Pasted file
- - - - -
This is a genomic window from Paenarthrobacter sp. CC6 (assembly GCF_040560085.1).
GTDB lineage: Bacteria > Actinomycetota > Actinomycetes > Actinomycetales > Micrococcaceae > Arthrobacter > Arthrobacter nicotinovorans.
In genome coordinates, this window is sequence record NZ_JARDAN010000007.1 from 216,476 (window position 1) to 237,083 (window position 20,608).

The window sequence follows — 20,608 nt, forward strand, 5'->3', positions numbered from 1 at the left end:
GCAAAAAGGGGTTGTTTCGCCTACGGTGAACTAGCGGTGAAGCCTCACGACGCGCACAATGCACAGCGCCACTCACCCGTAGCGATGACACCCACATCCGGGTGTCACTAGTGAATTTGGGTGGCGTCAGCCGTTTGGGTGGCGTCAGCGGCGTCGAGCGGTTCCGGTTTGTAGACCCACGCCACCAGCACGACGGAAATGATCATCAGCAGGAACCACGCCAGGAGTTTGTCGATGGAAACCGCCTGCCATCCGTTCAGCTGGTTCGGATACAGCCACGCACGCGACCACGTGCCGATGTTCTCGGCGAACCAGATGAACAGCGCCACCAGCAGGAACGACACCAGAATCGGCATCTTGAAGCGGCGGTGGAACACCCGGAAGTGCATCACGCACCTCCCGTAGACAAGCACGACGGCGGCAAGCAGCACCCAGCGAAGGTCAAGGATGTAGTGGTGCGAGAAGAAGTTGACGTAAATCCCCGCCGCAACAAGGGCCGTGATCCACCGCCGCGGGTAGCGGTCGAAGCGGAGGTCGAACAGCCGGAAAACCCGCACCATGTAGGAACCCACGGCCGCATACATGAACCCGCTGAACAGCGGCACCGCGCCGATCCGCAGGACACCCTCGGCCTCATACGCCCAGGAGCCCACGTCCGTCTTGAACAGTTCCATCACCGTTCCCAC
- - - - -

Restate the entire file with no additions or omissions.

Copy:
This is a genomic window from Paenarthrobacter sp. CC6 (assembly GCF_040560085.1).
GTDB lineage: Bacteria > Actinomycetota > Actinomycetes > Actinomycetales > Micrococcaceae > Arthrobacter > Arthrobacter nicotinovorans.
In genome coordinates, this window is sequence record NZ_JARDAN010000007.1 from 216,476 (window position 1) to 237,083 (window position 20,608).

The window sequence follows — 20,608 nt, forward strand, 5'->3', positions numbered from 1 at the left end:
GCAAAAAGGGGTTGTTTCGCCTACGGTGAACTAGCGGTGAAGCCTCACGACGCGCACAATGCACAGCGCCACTCACCCGTAGCGATGACACCCACATCCGGGTGTCACTAGTGAATTTGGGTGGCGTCAGCCGTTTGGGTGGCGTCAGCGGCGTCGAGCGGTTCCGGTTTGTAGACCCACGCCACCAGCACGACGGAAATGATCATCAGCAGGAACCACGCCAGGAGTTTGTCGATGGAAACCGCCTGCCATCCGTTCAGCTGGTTCGGATACAGCCACGCACGCGACCACGTGCCGATGTTCTCGGCGAACCAGATGAACAGCGCCACCAGCAGGAACGACACCAGAATCGGCATCTTGAAGCGGCGGTGGAACACCCGGAAGTGCATCACGCACCTCCCGTAGACAAGCACGACGGCGGCAAGCAGCACCCAGCGAAGGTCAAGGATGTAGTGGTGCGAGAAGAAGTTGACGTAAATCCCCGCCGCAACAAGGGCCGTGATCCACCGCCGCGGGTAGCGGTCGAAGCGGAGGTCGAACAGCCGGAAAACCCGCACCATGTAGGAACCCACGGCCGCATACATGAACCCGCTGAACAGCGGCACCGCGCCGATCCGCAGGACACCCTCGGCCTCATACGCCCAGGAGCCCACGTCCGTCTTGAACAGTTCCATCACCGTTCCCAC